To measure the temperatures inside your blue tongue skink’s enclosure, you will need a digital probe thermometer and/or an infrared temperature gun. Place the probe for the thermometer directly under the heat lamp to read basking temps. Don’t get a cheap stick-on thermometer — these aren’t very accurate and are generally a waste of money.
All life on Earth depends on water. Aside from eating/drinking sources of water, the amount of water in the air also matters. Blue tongue skinks need specific levels of humidity in their environment for good health:
- Northern — 40-60%
- Classic Indonesian — 60-80%
- Halmahera Indonesian — 80-100%
- Merauke Indonesian — 60-80%
- Irian Jaya— 60-80%
One of the easiest ways to boost and maintain humidity is by using a pressurized spray bottle as needed.
Humidity will naturally be higher on the cool side of the enclosure than on the warm side, so place the humidity probe for your digital thermometer + hygrometer device on the cool side of the enclosure. This will more accurately track the humidity levels in your skink’s habitat.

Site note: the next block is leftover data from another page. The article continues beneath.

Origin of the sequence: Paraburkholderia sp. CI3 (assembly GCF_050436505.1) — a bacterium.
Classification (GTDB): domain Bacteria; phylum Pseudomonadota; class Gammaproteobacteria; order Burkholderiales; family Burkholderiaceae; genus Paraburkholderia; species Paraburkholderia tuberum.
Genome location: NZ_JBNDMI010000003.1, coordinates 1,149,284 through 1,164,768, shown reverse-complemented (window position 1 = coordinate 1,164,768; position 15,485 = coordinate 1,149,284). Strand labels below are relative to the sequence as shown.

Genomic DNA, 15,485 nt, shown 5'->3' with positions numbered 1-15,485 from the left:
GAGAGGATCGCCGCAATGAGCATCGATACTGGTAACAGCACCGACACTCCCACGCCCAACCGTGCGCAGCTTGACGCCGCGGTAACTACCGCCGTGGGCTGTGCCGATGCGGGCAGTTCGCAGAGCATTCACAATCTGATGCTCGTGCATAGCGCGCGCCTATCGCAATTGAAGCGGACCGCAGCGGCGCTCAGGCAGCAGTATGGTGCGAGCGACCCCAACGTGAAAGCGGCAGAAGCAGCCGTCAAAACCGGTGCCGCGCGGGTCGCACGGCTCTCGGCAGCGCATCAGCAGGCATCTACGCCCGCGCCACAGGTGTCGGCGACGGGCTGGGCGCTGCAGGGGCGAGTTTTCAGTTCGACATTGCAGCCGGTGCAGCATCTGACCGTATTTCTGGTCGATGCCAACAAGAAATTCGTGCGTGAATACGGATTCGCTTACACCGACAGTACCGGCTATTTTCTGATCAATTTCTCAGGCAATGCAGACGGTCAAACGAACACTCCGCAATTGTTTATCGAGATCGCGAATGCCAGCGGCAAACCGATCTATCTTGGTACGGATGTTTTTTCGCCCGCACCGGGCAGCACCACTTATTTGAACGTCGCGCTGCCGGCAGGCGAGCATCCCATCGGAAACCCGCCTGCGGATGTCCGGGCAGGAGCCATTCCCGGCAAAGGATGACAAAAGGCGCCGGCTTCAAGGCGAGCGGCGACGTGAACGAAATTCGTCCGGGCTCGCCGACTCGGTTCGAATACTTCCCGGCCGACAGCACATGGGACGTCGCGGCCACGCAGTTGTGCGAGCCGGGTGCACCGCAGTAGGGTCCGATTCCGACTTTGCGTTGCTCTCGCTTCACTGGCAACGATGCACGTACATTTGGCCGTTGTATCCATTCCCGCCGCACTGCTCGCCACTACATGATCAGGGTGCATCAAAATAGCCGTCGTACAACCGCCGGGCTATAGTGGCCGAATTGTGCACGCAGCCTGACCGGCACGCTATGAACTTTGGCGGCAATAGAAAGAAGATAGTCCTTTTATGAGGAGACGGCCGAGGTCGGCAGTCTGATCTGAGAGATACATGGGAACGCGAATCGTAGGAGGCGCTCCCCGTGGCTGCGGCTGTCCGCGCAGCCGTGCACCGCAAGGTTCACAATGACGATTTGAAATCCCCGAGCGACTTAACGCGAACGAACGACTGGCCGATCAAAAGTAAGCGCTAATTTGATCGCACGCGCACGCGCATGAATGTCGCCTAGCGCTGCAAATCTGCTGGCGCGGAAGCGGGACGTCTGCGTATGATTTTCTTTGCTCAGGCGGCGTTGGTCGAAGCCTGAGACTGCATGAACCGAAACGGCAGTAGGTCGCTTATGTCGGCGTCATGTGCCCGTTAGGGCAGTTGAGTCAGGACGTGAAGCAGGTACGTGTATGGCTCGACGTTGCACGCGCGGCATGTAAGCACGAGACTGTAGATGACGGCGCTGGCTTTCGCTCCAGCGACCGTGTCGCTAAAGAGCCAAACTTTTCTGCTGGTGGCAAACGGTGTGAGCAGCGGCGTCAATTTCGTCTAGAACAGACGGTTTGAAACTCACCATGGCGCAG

“Substrate” is another word for bedding. Blue tongue skinks are burrowing lizards, so they need 4-6 inches of deep, soft substrate in their enclosure. They also need a substrate that is can retain moisture well, which plays a significant role in maintaining healthy humidity levels. Here are some popular options:
- coconut husk
- cypress mulch
- reptile soil
- 80/20 topsoil/play sand mix
Leaf litter and moistened sphagnum moss are great materials to layer on top of your substrate to encourage better humidity retention.
Feeding Your Blue Tongue Skink
Blue tongue skinks are omnivorous, which means that they need both plant and animal matter in their diet. But the exact ratios for each type of food change as they grow:
Animal-based foods —
- 70-80% for <2 years old
- 50-60% for >2 years old
Plant-based foods —
- 20-30% for <2 years old
- 40-50% for >2 years old
How much should a blue tongue skink eat?
- Feed babies (up to 3 months) daily.
- Feed juveniles (3-8 months) 3 times weekly.
- Feed adults (8+ months) 1-2 times weekly.
One portion should be about the same size as the skink’s skull.